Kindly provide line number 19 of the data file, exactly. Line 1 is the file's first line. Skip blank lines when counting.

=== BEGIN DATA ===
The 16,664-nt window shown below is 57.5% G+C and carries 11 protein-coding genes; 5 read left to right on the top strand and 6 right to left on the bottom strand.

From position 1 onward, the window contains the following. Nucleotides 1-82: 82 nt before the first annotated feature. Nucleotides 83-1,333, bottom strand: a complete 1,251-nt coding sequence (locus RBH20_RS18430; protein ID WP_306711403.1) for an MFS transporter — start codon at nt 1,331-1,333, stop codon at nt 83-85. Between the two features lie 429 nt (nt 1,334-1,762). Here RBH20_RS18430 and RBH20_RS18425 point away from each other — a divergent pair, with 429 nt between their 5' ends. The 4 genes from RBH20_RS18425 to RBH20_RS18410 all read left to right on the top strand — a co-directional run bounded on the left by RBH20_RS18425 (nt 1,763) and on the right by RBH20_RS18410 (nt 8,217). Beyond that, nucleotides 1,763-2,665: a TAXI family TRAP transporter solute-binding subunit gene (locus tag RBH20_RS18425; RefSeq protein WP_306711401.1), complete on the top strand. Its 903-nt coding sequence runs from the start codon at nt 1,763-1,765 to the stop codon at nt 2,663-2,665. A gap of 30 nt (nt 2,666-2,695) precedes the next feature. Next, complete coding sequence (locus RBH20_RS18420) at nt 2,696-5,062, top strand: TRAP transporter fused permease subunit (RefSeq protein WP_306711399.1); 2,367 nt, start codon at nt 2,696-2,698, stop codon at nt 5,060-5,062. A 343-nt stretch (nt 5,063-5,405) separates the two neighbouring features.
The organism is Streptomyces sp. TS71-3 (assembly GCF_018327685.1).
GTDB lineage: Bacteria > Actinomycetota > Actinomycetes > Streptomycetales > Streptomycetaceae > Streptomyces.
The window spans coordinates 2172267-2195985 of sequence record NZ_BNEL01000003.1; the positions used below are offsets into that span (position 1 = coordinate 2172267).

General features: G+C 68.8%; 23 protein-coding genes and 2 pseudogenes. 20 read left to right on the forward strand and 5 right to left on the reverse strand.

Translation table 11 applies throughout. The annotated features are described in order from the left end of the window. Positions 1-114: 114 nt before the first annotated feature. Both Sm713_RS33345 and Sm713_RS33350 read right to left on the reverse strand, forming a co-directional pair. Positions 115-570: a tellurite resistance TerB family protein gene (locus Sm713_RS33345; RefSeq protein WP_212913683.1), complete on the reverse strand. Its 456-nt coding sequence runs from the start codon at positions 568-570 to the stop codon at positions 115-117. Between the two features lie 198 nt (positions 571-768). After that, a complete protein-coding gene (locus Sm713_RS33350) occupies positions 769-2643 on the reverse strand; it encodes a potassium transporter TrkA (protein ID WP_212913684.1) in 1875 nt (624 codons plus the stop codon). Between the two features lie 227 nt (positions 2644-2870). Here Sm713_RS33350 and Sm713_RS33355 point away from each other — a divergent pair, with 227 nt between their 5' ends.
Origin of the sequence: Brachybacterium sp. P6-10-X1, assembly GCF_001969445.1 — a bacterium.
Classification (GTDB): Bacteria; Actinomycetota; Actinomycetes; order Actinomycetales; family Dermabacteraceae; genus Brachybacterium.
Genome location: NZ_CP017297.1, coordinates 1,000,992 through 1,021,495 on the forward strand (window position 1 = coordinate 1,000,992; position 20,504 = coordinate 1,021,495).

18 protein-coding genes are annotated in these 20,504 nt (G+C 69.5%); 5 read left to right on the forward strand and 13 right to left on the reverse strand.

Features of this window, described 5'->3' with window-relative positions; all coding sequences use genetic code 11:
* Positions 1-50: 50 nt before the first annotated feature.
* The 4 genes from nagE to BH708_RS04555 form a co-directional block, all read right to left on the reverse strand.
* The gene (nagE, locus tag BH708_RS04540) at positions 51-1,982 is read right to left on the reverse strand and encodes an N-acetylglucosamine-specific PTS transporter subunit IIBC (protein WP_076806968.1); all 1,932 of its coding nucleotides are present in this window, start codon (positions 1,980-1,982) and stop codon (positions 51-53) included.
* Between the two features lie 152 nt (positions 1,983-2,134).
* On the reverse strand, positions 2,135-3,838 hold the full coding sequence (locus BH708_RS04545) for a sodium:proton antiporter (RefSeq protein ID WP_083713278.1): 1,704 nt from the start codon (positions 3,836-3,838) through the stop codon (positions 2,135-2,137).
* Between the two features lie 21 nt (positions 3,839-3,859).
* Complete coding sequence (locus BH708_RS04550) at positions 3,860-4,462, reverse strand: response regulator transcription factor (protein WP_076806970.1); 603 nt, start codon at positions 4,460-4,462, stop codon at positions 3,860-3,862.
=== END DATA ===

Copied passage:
* Complete coding sequence (locus BH708_RS04550) at positions 3,860-4,462, reverse strand: response regulator transcription factor (protein WP_076806970.1); 603 nt, start codon at positions 4,460-4,462, stop codon at positions 3,860-3,862.